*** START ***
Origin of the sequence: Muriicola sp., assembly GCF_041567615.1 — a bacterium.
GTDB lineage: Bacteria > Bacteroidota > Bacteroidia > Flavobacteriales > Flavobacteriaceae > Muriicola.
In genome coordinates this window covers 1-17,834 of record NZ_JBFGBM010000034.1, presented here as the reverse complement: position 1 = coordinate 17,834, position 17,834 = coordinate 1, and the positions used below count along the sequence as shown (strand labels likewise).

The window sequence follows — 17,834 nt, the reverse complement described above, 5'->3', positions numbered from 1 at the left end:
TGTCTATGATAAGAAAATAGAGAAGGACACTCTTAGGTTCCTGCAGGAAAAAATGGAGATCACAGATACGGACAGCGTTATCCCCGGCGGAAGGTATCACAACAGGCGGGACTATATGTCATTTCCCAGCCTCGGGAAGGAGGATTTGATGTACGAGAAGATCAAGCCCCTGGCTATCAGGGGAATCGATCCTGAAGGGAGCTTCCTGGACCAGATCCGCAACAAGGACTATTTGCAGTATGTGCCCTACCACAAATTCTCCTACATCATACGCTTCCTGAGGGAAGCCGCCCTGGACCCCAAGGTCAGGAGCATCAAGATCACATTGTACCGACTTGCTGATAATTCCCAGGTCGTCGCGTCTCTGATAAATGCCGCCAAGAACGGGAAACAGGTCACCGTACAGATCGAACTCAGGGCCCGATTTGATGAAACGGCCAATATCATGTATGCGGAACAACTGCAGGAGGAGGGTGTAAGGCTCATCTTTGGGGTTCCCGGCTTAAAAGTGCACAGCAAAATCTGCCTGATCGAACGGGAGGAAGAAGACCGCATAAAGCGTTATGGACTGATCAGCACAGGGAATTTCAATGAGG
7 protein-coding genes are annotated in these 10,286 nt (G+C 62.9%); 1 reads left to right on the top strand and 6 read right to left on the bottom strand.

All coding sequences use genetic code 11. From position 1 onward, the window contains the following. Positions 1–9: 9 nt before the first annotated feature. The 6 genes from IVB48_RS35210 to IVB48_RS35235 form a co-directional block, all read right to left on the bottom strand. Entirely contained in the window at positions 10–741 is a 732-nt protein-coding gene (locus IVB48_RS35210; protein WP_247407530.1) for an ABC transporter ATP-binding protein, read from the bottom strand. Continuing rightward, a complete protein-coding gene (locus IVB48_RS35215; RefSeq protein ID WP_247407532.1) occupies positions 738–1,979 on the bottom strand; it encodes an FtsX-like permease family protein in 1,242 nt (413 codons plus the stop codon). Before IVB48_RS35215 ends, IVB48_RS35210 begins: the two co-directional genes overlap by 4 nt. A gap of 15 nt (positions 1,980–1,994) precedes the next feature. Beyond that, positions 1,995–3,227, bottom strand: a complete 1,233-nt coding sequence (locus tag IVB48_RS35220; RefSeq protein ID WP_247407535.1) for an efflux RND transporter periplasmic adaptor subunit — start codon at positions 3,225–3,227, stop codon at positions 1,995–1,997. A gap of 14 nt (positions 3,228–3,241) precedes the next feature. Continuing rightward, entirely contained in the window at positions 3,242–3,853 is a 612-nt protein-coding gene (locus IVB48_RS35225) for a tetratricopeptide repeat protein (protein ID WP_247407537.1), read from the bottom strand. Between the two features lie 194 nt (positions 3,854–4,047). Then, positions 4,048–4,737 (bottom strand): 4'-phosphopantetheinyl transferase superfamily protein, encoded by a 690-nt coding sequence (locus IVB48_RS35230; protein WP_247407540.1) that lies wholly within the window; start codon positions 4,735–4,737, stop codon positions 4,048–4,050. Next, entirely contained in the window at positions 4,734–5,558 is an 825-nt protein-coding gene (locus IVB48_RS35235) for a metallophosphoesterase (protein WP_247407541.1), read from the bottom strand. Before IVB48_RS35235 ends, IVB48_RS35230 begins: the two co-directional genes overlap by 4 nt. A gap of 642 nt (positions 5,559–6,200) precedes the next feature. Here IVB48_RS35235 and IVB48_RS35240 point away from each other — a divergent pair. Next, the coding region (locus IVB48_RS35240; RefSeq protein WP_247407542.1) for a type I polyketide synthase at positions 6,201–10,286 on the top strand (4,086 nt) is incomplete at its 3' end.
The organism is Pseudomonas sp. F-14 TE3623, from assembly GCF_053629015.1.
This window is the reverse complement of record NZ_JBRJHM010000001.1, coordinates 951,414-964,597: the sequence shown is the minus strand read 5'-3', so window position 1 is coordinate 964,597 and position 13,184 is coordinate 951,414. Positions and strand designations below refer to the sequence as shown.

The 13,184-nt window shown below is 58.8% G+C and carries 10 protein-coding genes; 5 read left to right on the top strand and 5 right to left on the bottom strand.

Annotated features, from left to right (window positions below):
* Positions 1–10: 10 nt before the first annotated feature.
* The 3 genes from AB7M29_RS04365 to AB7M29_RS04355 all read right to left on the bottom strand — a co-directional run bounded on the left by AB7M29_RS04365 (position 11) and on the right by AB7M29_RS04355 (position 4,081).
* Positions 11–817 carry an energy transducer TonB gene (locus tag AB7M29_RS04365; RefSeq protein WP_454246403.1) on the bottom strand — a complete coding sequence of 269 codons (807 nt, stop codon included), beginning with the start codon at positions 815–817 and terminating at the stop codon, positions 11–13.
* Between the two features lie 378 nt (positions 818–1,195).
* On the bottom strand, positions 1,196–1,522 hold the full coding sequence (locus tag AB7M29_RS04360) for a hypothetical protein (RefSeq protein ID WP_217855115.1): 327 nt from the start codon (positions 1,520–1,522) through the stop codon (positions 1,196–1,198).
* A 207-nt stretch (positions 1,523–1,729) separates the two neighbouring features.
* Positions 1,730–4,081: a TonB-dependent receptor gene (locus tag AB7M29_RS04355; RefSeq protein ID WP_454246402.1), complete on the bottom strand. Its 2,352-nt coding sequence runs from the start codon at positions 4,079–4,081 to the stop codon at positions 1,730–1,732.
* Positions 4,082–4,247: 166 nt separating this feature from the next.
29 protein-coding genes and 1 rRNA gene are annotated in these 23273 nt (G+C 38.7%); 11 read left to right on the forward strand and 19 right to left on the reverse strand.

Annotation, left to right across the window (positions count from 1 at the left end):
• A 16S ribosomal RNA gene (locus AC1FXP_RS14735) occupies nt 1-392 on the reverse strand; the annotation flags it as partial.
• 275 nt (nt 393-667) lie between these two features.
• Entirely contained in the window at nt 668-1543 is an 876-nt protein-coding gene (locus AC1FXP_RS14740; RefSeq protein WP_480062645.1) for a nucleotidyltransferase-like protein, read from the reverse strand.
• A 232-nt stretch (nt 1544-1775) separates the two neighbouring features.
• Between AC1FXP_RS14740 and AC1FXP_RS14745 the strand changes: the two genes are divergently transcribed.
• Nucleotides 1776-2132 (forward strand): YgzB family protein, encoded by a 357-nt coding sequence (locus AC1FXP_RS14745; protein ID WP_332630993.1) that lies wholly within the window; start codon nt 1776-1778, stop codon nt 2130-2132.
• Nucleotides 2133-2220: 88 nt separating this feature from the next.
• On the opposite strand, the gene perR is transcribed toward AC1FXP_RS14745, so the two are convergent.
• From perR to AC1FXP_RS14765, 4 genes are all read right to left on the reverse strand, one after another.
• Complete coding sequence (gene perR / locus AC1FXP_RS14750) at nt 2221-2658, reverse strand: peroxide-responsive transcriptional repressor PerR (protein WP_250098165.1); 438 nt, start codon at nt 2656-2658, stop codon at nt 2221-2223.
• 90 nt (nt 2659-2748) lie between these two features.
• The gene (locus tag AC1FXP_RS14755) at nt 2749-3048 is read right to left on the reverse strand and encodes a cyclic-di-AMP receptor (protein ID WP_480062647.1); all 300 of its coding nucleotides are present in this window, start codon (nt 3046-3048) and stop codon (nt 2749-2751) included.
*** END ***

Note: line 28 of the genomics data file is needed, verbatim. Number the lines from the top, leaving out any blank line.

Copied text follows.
• Nucleotides 2133-2220: 88 nt separating this feature from the next.